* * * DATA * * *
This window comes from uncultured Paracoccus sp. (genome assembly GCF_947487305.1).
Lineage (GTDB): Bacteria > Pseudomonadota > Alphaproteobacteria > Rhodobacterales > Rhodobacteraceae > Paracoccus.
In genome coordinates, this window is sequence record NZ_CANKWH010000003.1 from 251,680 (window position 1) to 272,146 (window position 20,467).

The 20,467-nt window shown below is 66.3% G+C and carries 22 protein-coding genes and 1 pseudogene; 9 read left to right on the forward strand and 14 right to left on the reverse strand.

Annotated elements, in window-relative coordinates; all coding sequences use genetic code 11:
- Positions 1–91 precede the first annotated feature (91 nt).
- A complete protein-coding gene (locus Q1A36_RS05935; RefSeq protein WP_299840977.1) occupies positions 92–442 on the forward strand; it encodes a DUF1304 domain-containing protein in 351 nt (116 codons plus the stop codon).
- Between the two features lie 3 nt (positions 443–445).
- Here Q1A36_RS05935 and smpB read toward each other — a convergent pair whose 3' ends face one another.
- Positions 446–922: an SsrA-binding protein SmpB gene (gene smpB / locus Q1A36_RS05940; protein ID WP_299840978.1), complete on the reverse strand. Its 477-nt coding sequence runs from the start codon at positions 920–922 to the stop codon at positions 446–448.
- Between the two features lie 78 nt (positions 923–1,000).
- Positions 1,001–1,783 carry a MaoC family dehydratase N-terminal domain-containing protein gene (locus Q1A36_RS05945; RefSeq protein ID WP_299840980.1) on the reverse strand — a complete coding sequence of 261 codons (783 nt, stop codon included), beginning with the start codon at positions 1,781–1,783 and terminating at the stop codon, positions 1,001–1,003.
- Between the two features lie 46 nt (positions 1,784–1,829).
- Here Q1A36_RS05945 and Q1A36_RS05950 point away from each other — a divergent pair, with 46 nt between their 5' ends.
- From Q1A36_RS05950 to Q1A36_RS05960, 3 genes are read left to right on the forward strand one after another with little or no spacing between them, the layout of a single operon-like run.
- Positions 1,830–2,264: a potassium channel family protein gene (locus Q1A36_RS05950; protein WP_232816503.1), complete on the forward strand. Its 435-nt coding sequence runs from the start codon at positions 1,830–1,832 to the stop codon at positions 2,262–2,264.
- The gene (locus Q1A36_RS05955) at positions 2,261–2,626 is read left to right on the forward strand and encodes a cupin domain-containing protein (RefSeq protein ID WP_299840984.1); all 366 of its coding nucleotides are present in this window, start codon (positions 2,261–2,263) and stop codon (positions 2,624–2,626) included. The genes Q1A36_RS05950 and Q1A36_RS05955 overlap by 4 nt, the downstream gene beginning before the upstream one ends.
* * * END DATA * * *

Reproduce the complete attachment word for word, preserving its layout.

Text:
This window comes from uncultured Paracoccus sp. (genome assembly GCF_947487305.1).
Lineage (GTDB): Bacteria > Pseudomonadota > Alphaproteobacteria > Rhodobacterales > Rhodobacteraceae > Paracoccus.
In genome coordinates, this window is sequence record NZ_CANKWH010000003.1 from 251,680 (window position 1) to 272,146 (window position 20,467).

The 20,467-nt window shown below is 66.3% G+C and carries 22 protein-coding genes and 1 pseudogene; 9 read left to right on the forward strand and 14 right to left on the reverse strand.

Annotated elements, in window-relative coordinates; all coding sequences use genetic code 11:
- Positions 1–91 precede the first annotated feature (91 nt).
- A complete protein-coding gene (locus Q1A36_RS05935; RefSeq protein WP_299840977.1) occupies positions 92–442 on the forward strand; it encodes a DUF1304 domain-containing protein in 351 nt (116 codons plus the stop codon).
- Between the two features lie 3 nt (positions 443–445).
- Here Q1A36_RS05935 and smpB read toward each other — a convergent pair whose 3' ends face one another.
- Positions 446–922: an SsrA-binding protein SmpB gene (gene smpB / locus Q1A36_RS05940; protein ID WP_299840978.1), complete on the reverse strand. Its 477-nt coding sequence runs from the start codon at positions 920–922 to the stop codon at positions 446–448.
- Between the two features lie 78 nt (positions 923–1,000).
- Positions 1,001–1,783 carry a MaoC family dehydratase N-terminal domain-containing protein gene (locus Q1A36_RS05945; RefSeq protein ID WP_299840980.1) on the reverse strand — a complete coding sequence of 261 codons (783 nt, stop codon included), beginning with the start codon at positions 1,781–1,783 and terminating at the stop codon, positions 1,001–1,003.
- Between the two features lie 46 nt (positions 1,784–1,829).
- Here Q1A36_RS05945 and Q1A36_RS05950 point away from each other — a divergent pair, with 46 nt between their 5' ends.
- From Q1A36_RS05950 to Q1A36_RS05960, 3 genes are read left to right on the forward strand one after another with little or no spacing between them, the layout of a single operon-like run.
- Positions 1,830–2,264: a potassium channel family protein gene (locus Q1A36_RS05950; protein WP_232816503.1), complete on the forward strand. Its 435-nt coding sequence runs from the start codon at positions 1,830–1,832 to the stop codon at positions 2,262–2,264.
- The gene (locus Q1A36_RS05955) at positions 2,261–2,626 is read left to right on the forward strand and encodes a cupin domain-containing protein (RefSeq protein ID WP_299840984.1); all 366 of its coding nucleotides are present in this window, start codon (positions 2,261–2,263) and stop codon (positions 2,624–2,626) included. The genes Q1A36_RS05950 and Q1A36_RS05955 overlap by 4 nt, the downstream gene beginning before the upstream one ends.